Growing up, I knew tarts as something else other than what to me looks like miniature pies. I knew them as these flower shaped, buttery treats with a ball of sugary pineapple "jam" sitting in the middle. Made right, they are the perfect blend of saltiness you can only get from a flakey pastry that balanced out the rich, sweet pineapple.
My Mama would make these by hand every year, rolling the dough, delicately brushing them with an egg wash right before dropping the pineapple filling over which she spent hours laboring because she made it from scratch. I'd watch her, always eager to help and do SOMETHING but she (like I've become) was a bit of a control freak and perfectionist and needed to focus and no way was I going to ruin anything. Sometimes she'd give in and let me place the little diamond shapes of dough on top of the mound of pineapple but that was it. But I watched her, oh I did, and I knew how much work and care she put into her tarts and you could taste it too because there's isn't much that's better than home made and even less that's better than my grandmother's baking.
She'd make enough for our family to share when we entertained over the 15 lunar new year days, enough for close to 100 people who come through our door. Sadly, age has caught up with my grandmother who is much older now and the days of her making these tarts have come to an end. Now, we either buy them from Chinatown or the grocery, or my mom's baking enthusiast cousins bring them by. None could ever compare.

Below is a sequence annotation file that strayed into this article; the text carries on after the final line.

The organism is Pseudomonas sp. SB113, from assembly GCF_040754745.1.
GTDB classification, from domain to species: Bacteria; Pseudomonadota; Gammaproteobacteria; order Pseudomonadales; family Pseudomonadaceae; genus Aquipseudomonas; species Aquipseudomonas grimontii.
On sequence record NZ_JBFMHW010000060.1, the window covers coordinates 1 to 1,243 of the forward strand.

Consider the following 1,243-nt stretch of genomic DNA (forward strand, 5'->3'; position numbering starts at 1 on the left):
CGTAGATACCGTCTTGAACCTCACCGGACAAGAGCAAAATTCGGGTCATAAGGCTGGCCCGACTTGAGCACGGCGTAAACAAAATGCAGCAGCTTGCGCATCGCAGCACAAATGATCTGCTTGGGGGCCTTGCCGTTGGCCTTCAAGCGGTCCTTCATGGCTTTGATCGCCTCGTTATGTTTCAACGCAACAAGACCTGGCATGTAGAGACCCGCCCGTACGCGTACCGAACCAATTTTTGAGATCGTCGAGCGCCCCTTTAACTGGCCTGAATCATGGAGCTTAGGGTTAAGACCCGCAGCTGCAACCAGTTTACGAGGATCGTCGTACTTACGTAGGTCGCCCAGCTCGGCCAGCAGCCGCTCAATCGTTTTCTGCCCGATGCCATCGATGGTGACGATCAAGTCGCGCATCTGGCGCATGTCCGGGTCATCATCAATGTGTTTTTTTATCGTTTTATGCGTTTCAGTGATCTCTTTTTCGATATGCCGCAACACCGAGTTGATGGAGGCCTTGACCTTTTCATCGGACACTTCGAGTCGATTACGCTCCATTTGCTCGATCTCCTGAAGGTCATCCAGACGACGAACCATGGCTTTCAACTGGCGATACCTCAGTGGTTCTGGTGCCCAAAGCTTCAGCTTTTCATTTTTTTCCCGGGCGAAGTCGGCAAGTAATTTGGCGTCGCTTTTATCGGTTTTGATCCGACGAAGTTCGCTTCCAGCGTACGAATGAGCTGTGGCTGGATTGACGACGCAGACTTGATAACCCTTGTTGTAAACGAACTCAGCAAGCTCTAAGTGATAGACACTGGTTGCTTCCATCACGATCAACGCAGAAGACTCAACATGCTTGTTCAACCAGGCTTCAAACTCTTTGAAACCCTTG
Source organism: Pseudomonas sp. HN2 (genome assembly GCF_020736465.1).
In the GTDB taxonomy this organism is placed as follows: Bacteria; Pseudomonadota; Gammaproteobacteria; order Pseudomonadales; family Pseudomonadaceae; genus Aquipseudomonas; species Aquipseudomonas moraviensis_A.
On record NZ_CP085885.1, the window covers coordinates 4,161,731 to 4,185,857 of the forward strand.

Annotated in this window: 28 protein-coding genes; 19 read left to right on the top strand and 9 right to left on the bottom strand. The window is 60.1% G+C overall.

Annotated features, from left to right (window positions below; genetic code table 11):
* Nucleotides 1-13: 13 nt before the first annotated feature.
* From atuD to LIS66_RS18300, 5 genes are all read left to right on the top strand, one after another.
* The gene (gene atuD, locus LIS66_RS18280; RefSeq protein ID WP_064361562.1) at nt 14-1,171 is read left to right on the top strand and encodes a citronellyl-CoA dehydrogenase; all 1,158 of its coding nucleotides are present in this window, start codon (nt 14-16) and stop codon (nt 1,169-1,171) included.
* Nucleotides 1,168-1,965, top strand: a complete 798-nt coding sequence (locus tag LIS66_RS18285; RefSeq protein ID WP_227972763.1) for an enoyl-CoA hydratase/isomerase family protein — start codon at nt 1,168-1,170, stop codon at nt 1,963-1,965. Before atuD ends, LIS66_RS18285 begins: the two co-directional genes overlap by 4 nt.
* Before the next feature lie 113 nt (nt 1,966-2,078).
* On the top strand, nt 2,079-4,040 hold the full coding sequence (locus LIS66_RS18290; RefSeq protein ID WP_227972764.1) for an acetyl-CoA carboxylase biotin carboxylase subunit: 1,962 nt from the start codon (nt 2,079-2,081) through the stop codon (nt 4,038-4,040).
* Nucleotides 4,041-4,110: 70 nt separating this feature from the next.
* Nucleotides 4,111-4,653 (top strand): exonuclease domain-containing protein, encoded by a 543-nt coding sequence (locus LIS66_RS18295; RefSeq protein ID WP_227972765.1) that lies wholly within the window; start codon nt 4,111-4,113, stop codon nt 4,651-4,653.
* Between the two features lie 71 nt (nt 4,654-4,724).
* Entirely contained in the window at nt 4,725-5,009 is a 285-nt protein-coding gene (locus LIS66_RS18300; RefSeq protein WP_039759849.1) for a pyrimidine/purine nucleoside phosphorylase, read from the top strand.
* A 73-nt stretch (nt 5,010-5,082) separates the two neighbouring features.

This year, I wanted to honor the Lunar New Year by making some myself. I research several recipes, and ended up adapting Rasa Malaysia's tart crust recipe. Side note: I'm so glad I found that blog because she makes food I've come to crave as time goes by, food that's familiar to me and that I find at home. If you haven't seen her blog, you must.
The filling was trickier and a lot of people who have made it before also use cloves, cinnamon, some even use maltrose (wha?!) but I kept things simple. You'll see why. Please to enjoy, Pineapple Tarts.
Pastry (Recipe adapted from Rasa Malaysia)
- 2 1/2 cups (350g) all-purpose flour
- 2 sticks butter/8 oz./1 cup/225 grams butter (cold)
- 1/2 teaspoon salt
- 2 egg yolks
- 4 tablespoons confectioner's sugar
- 2 tablespoons corn flour
- 1 tbsp of cold water
- 1 egg yolk (lightly beaten for egg wash)
- 4 fresh pineapples
- 200 - 250g sugar
- Powdered cinnamon to taste or 2 cinnamon sticks broken into inch-long pieces
- 1/4 cup of pineapple juice
Make the filling first:
Remove the pineapple shell and core. Finely grate the pineapple over a cheese cloth over a sieve to let the juice drain into a large bowl. Squeeze as much of the juice out of the grated pineapple using the cheese cloth. Cook the grated, squeezed pineapple in a pot (I used my le creuset not because I'm fancy but because the enamel helped keep the pineapple from sticking too much). Cook over low heat to start with the pineapple juice and pieces of cinnamon if you're using fresh. STIR NOW, don't let it sit too long in one spot to keep it form burning or sticking.
Add about 150g of the sugar to start, adding a little more as you go to make it as sweet as YOU want it. Sprinkle cinnamon (I used about 1/2 a teaspoon of the powdered cinnamon for a bit of a spice but not overwhelming) and stir. Stir some more. Turn the heat up a little but not much once you hear the pineapple sizzle you've turned it up too high. Turn it back down. Keep stirring.